Read more about Plantar Fasciitis

Thursday, 29 April 2021 00:00

Don't hide your feet when the weather gets warm. Get treated for fungal nails, and wear sandals and open-toed shoes with confidence. Step into spring with confidence!

Monday, 19 April 2021 00:00

Stress fractures occur over time, with a moderate amount of pressure being applied to a bone which eventually can cause it to break without dislocating it—as is often the case with a sudden traumatic bone fracture. Because the feet and ankles bear the weight of our bodies every day, stress fractures in these areas are not unusual. The repetitive movements of everyday activities such as running, standing and walking apply steady force which can weaken the bone. This causes a stress reaction which may lead to the bone eventually breaking. Stress fractures typically occur in either athletes who can wear out their feet and ankles through overuse, and people with insufficient density in their bones due to conditions such as osteoporosis. However, having a bunion which can shift weight distribution, wearing high heels, starting a new high impact activity, or increasing the intensity and frequency of workouts suddenly can also increase the likelihood of a stress fracture. If you are experiencing any weakness or fatigue in your ankles, it is suggested that you contact a podiatrist who can help you maintain optimal foot and ankle health.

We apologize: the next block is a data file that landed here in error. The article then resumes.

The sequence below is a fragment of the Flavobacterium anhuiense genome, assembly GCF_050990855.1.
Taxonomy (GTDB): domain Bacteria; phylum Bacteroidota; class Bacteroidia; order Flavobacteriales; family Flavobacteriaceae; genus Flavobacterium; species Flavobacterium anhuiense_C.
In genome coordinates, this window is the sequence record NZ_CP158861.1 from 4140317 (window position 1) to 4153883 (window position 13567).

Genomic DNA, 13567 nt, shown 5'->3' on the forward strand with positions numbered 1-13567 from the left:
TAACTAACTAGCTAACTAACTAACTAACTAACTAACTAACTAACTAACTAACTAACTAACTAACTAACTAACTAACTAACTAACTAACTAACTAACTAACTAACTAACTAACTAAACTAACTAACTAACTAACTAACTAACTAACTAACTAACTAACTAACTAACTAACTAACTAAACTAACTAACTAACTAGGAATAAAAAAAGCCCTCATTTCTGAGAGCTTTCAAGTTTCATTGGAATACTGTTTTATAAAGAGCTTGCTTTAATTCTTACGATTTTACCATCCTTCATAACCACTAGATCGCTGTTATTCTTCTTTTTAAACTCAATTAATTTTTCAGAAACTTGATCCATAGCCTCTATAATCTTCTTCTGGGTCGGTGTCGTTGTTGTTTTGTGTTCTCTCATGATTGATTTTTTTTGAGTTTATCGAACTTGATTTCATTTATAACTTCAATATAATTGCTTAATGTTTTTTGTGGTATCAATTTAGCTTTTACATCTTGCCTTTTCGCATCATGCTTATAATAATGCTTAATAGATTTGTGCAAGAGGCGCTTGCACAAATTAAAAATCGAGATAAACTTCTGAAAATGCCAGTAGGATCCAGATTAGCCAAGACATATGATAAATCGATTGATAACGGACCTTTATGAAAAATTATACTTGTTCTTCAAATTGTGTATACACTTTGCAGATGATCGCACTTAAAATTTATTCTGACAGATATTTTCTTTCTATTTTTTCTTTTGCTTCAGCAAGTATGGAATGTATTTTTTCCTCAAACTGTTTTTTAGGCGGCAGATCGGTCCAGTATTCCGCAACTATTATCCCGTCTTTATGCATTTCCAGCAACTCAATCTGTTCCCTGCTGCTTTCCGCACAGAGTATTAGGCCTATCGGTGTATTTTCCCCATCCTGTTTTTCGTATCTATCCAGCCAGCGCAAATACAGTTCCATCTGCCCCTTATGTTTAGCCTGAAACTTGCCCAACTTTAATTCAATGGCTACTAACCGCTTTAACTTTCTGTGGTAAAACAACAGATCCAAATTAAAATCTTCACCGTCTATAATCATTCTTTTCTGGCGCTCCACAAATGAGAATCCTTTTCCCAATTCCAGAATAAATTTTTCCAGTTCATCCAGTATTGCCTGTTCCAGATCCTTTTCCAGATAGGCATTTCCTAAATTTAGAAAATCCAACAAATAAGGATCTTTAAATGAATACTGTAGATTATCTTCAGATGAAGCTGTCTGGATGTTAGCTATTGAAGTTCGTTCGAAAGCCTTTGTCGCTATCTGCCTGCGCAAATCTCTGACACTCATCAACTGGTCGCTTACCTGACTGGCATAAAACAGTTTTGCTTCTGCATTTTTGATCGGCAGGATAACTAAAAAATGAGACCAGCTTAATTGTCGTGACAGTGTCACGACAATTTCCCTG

Activities where too much pressure is put on the feet can cause stress fractures. To learn more, contact one of our clinicians from The Footcare Centre. Our podiatrists can provide the care you need to keep your pain free and on your feet.

Dealing with Stress Fractures of the Foot and Ankle

Stress fractures occur in the foot and ankle when muscles in these areas weaken from too much or too little use.  The feet and ankles then lose support when walking or running from the impact of the ground. Since there is no protection, the bones receive the full impact of each step. Stress on the feet can cause cracks to form in the bones, thus creating stress fractures.

What Are Stress Fractures?

Stress fractures occur frequently in individuals whose daily activities cause great impact on the feet and ankles. Stress factors are most common among:

  • Runners                                  
  • People affected with Osteoporosis
  • Tennis or basketball players
  • Gymnasts
  • High impact workouts

Symptoms

Pain from the fractures occur in the area of the fractures and can be constant or intermittent. It will often cause sharp or dull pain with swelling and tenderness. Engaging in any kind of activity which involves high impact will aggravate pain.

If you have any questions please feel free to contact our office located in Weybridge, UK . We offer the newest diagnostic and treatment technologies for all your foot and ankle needs.

Read more about Dealing with Stress Fractures of the Foot and Ankle